Debits and Credits

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If you're coming from a generic small business accounting tool like Quickbooks, you may have been able to avoid thinking too much about actual accounting principles. That kind of simplicity is appealing, but it increases the chance of mistakes on your books and limits your ability to record more complicated transactions. 

Understanding a few basic concepts will help you get the most out of MonkeyPod and make you a stronger financial manager. Perhaps the most fundamental of these concepts is the idea of debits and credits.

Everything in Balance

Double-entry bookkeeping (the universal standard since at least the Middle Ages) is based on the idea that: 

  1. Every transaction must include at least one "debit" and at least one "credit".
  2. The sum of a transaction's debits must always equal the sum of its credits; this means that a transaction is "balanced".

Debits vs. Credits

Where inexperienced bookkeepers sometimes get tripped up is in remembering when to use a debit and when to use a credit. The easiest way to think about this is in terms of the effect the debit or credit will have on the account in question. That depends on the type of account:

Asset Debit makes it go UP Credit makes it go DOWN
Liability or Net Asset Debit makes it go DOWN Credit makes it go UP
Expense Debit is NORMAL / POSITIVE Credit is REVERSE / NEGATIVE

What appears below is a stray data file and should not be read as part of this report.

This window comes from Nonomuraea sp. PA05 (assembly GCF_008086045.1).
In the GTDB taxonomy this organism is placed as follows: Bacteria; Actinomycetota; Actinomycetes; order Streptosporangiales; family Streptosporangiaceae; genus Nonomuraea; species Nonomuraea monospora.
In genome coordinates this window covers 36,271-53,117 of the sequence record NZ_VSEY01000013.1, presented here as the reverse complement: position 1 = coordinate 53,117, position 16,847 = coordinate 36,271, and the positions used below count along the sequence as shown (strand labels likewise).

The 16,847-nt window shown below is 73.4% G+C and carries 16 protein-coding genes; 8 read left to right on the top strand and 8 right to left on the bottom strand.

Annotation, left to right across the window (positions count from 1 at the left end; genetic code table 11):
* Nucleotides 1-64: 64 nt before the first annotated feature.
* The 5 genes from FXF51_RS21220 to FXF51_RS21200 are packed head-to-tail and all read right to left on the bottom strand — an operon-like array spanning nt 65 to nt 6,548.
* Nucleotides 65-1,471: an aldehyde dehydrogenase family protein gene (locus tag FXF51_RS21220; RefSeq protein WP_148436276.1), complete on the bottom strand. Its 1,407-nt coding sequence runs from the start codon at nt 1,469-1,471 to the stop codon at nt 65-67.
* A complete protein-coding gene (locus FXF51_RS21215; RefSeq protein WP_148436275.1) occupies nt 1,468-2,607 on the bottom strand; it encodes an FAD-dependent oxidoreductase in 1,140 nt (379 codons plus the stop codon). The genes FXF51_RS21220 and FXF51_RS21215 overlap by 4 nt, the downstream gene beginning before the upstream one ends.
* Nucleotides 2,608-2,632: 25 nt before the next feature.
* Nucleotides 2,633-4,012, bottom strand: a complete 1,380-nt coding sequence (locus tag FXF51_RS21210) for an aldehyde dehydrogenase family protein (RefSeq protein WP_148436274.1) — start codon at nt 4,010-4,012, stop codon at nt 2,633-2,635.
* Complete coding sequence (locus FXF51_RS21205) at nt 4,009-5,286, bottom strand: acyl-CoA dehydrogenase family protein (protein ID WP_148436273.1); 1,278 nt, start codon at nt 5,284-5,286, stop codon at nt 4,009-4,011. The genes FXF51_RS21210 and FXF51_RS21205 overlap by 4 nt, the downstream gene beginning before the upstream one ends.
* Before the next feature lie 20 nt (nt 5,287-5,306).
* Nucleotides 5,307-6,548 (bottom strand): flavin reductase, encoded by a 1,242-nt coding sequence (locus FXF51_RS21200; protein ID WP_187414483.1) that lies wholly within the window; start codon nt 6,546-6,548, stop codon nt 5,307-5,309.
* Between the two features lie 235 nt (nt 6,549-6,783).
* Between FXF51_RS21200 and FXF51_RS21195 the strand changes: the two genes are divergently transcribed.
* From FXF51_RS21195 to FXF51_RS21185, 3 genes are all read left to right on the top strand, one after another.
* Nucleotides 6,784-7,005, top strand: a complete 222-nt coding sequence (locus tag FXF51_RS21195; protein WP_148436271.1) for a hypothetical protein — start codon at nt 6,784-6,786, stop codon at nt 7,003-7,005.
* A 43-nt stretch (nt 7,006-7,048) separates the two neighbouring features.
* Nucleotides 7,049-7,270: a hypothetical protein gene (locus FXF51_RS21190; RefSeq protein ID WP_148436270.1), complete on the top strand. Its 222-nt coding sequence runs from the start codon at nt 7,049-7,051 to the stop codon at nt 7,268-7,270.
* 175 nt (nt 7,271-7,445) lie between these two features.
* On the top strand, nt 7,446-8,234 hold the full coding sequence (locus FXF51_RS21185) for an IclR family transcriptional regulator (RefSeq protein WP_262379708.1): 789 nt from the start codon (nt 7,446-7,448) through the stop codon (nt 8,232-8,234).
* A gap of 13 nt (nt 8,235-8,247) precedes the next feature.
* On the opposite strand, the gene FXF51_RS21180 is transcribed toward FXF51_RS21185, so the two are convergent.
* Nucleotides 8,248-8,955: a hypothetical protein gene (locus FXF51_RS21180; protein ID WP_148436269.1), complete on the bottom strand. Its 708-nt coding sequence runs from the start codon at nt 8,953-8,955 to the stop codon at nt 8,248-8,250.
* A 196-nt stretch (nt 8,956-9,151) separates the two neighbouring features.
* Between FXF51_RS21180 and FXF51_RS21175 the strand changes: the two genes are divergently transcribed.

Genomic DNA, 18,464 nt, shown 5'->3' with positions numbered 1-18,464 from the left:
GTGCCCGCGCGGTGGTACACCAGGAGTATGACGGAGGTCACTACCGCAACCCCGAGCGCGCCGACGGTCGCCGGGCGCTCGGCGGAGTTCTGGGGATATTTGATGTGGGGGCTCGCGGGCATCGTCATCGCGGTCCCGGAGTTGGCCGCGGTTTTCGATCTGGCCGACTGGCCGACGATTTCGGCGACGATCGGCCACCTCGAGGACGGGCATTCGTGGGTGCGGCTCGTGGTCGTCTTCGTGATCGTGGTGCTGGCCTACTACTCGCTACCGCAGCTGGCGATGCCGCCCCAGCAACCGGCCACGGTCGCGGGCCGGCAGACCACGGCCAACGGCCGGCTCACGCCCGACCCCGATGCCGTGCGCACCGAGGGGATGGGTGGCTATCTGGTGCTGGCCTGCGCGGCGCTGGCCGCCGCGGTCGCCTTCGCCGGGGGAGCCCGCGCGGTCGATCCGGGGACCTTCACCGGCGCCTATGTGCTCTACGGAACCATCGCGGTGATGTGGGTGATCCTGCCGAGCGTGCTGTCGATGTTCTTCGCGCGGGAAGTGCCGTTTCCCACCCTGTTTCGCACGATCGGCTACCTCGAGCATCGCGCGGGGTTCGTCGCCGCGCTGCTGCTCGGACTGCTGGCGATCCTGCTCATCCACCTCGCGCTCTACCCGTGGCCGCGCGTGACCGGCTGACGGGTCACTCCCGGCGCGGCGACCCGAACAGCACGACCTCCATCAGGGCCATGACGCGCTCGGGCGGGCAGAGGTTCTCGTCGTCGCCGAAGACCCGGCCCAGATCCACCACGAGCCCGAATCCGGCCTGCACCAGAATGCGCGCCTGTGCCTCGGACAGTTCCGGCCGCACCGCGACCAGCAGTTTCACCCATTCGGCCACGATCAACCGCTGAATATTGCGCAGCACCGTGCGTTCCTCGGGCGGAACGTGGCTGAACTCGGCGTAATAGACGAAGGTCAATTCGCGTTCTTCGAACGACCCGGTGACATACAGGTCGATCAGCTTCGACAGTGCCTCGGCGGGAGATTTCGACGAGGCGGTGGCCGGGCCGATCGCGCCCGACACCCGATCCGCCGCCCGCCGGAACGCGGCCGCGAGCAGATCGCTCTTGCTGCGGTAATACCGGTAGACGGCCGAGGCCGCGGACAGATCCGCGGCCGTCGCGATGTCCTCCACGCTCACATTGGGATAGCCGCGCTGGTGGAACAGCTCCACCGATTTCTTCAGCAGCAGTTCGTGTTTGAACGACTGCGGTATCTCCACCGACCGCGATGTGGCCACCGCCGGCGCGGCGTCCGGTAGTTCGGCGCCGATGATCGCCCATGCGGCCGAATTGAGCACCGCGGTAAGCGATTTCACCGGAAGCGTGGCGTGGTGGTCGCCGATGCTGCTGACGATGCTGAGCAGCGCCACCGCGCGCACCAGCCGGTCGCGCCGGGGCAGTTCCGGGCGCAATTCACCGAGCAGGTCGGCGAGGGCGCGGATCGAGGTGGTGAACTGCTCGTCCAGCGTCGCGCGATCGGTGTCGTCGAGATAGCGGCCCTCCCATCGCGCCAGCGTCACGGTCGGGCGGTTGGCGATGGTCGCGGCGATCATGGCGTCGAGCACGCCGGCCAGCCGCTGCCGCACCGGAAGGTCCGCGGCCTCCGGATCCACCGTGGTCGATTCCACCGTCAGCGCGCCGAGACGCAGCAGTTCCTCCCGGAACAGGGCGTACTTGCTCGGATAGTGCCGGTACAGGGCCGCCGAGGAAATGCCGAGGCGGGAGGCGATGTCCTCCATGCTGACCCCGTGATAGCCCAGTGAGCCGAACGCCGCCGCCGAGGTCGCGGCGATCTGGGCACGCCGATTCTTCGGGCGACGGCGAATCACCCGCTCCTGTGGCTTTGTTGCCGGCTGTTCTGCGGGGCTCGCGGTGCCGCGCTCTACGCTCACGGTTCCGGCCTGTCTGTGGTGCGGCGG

Income Debit is REVERSE / NEGATIVE Credit is NORMAL / POSITIVE

Let's look at a few example:

Writing a Check to Pay Your Rent
  • Reduces your checking account, so that's a credit to Checking.
  • Normal expense, so that's a debit to Occupancy Expenses.
Paying a Credit Card Bill
  • Reduces your checking account, so that's a credit to Checking.
  • Reduces your credit card (liability) account, so that's a debit to Credit Card.
Receiving a Donation Check
  • Increases your undeposited funds (asset) account, so that's a debit to Undeposited Funds.
  • Normal income, so that's a credit to Contributions.
Receiving a Refund Check for Overpayment to a Contractor
  • Increases your undeposited funds account, so that's a debit to Undeposited Funds.
  • Reverse / negative expense, so that's a credit to Professional Fees and Contract Labor.

Even Easier than You Think

In practice, you may find that you only need to remember one of these principles (for example, that debits increase asset accounts), because then you can always figure out the rest based on the double-entry bookkeeping idea of offsetting debits and credits.

Also keep in mind that MonkeyPod will always prevent you from accidentally recording a transaction that doesn't balance. 



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